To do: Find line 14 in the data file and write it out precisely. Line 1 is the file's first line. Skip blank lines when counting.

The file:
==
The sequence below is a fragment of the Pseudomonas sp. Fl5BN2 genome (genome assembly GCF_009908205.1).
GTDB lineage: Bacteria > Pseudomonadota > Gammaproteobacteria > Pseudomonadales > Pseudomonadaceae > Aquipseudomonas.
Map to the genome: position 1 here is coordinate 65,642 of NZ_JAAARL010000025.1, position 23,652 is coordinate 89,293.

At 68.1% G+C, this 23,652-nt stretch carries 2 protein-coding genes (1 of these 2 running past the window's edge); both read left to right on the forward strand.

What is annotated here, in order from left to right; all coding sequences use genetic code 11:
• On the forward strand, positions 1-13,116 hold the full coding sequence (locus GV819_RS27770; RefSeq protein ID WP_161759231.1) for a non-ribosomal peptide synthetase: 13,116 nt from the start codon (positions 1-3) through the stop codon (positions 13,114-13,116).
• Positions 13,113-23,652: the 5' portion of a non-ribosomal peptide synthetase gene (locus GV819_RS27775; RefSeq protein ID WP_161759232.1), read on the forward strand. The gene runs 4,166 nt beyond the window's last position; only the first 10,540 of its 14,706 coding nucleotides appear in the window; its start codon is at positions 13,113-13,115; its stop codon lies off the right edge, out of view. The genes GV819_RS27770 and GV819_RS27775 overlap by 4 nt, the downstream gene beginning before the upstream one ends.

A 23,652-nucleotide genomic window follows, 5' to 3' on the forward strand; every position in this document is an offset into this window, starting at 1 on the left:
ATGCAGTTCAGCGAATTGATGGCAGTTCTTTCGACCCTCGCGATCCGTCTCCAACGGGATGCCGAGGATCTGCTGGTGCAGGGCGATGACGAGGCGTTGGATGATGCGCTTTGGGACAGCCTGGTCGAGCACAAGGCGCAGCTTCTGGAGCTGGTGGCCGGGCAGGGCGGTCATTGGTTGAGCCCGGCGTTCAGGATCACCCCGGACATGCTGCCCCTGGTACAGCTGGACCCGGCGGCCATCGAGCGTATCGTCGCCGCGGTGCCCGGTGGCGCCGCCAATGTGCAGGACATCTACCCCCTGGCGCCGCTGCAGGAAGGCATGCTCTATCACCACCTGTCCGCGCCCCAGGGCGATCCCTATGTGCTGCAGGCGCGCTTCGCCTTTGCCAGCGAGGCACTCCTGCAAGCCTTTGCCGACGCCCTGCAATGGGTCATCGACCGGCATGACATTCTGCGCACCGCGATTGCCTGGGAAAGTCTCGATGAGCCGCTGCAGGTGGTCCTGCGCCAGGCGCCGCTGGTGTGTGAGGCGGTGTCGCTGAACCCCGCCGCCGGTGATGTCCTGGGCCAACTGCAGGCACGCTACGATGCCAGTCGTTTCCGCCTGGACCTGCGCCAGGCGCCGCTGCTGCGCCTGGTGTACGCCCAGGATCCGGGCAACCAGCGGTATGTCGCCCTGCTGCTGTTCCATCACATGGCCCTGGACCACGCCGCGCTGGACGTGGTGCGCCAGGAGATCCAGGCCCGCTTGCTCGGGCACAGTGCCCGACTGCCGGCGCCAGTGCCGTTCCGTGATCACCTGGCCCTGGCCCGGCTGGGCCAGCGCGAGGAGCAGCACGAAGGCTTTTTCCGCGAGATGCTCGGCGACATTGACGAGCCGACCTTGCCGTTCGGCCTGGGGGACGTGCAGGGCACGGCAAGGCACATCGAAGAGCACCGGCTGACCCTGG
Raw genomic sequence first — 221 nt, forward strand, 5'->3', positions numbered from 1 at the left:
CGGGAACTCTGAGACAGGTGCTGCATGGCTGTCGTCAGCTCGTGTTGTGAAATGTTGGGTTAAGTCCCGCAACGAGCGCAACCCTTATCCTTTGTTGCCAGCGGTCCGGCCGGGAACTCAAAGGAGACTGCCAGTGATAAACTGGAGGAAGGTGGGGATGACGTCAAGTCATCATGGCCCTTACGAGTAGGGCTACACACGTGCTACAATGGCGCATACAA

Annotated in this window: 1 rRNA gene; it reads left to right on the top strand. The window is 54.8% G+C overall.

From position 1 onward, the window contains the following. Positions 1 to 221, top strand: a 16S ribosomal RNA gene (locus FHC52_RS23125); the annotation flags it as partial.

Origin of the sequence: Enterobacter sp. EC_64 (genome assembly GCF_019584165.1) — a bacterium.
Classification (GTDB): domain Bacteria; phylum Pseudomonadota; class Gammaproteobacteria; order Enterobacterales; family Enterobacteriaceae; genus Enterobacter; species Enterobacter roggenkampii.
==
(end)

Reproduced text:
Origin of the sequence: Enterobacter sp. EC_64 (genome assembly GCF_019584165.1) — a bacterium.